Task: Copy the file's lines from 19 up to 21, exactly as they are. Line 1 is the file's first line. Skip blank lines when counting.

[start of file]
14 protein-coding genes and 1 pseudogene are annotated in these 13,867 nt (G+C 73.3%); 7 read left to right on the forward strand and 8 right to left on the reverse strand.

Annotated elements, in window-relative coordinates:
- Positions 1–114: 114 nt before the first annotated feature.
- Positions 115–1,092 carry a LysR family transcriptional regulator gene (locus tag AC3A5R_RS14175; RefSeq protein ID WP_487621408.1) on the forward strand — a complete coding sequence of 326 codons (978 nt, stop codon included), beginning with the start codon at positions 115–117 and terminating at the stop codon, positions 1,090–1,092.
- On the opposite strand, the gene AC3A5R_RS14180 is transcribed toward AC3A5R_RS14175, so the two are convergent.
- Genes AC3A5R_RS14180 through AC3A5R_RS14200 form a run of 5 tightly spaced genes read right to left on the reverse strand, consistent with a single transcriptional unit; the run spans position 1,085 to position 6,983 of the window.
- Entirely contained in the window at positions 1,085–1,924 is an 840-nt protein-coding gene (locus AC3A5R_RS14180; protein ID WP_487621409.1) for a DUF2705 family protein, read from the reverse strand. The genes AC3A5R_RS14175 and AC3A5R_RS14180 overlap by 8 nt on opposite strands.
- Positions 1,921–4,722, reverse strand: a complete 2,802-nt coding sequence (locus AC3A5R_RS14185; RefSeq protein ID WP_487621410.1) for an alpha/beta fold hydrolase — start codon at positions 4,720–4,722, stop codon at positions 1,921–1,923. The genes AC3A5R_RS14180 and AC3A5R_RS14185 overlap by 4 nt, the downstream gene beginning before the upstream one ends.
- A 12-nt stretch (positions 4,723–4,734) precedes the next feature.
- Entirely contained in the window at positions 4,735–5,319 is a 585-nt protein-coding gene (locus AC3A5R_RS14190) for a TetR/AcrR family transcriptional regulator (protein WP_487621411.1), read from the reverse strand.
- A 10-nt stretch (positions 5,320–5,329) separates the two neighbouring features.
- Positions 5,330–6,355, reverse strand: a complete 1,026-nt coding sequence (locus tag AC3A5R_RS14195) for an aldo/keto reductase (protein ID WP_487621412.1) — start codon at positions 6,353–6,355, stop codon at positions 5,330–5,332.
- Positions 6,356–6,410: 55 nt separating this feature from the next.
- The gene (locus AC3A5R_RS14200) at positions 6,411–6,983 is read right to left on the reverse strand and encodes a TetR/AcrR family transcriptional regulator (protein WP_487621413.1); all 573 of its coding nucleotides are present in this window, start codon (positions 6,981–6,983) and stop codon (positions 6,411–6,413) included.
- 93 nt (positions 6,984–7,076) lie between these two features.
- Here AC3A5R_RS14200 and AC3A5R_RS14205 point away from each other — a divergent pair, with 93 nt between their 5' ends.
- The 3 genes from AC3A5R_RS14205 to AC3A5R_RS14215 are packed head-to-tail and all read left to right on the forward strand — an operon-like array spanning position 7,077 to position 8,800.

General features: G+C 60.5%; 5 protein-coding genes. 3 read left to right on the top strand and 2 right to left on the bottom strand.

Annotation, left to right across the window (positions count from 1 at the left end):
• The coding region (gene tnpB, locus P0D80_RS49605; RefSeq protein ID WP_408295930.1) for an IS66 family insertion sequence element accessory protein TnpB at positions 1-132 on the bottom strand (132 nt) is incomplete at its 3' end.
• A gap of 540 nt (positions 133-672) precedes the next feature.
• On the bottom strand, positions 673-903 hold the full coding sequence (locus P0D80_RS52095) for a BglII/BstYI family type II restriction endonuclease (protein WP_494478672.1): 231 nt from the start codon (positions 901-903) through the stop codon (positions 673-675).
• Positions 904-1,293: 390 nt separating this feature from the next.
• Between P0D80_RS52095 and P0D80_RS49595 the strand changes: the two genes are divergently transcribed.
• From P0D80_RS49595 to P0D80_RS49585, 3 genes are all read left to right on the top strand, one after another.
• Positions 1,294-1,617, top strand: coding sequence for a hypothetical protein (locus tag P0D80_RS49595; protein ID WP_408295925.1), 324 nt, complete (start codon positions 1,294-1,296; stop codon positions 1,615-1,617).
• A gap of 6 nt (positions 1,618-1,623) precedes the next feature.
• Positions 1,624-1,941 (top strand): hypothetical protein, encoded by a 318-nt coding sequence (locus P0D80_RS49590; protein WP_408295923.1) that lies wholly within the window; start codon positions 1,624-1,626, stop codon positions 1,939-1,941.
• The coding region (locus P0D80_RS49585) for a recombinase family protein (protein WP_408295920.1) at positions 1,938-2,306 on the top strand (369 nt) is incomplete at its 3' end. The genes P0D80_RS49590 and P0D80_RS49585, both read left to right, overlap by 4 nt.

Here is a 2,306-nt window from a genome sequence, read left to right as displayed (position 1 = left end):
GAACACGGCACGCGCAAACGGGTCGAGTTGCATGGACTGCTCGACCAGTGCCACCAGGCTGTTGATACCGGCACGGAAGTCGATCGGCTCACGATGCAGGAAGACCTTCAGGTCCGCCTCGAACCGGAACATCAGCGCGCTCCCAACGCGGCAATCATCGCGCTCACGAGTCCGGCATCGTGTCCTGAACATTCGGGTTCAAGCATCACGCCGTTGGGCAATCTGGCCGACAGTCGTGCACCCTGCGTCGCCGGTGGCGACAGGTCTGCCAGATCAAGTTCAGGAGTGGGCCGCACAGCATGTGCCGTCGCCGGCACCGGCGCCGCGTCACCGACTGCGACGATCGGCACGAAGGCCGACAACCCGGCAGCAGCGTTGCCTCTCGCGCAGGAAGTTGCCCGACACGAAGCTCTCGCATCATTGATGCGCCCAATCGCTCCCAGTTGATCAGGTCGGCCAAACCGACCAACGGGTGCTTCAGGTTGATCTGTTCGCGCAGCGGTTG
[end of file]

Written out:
Annotation, left to right across the window (positions count from 1 at the left end):
• The coding region (gene tnpB, locus P0D80_RS49605; RefSeq protein ID WP_408295930.1) for an IS66 family insertion sequence element accessory protein TnpB at positions 1-132 on the bottom strand (132 nt) is incomplete at its 3' end.
• A gap of 540 nt (positions 133-672) precedes the next feature.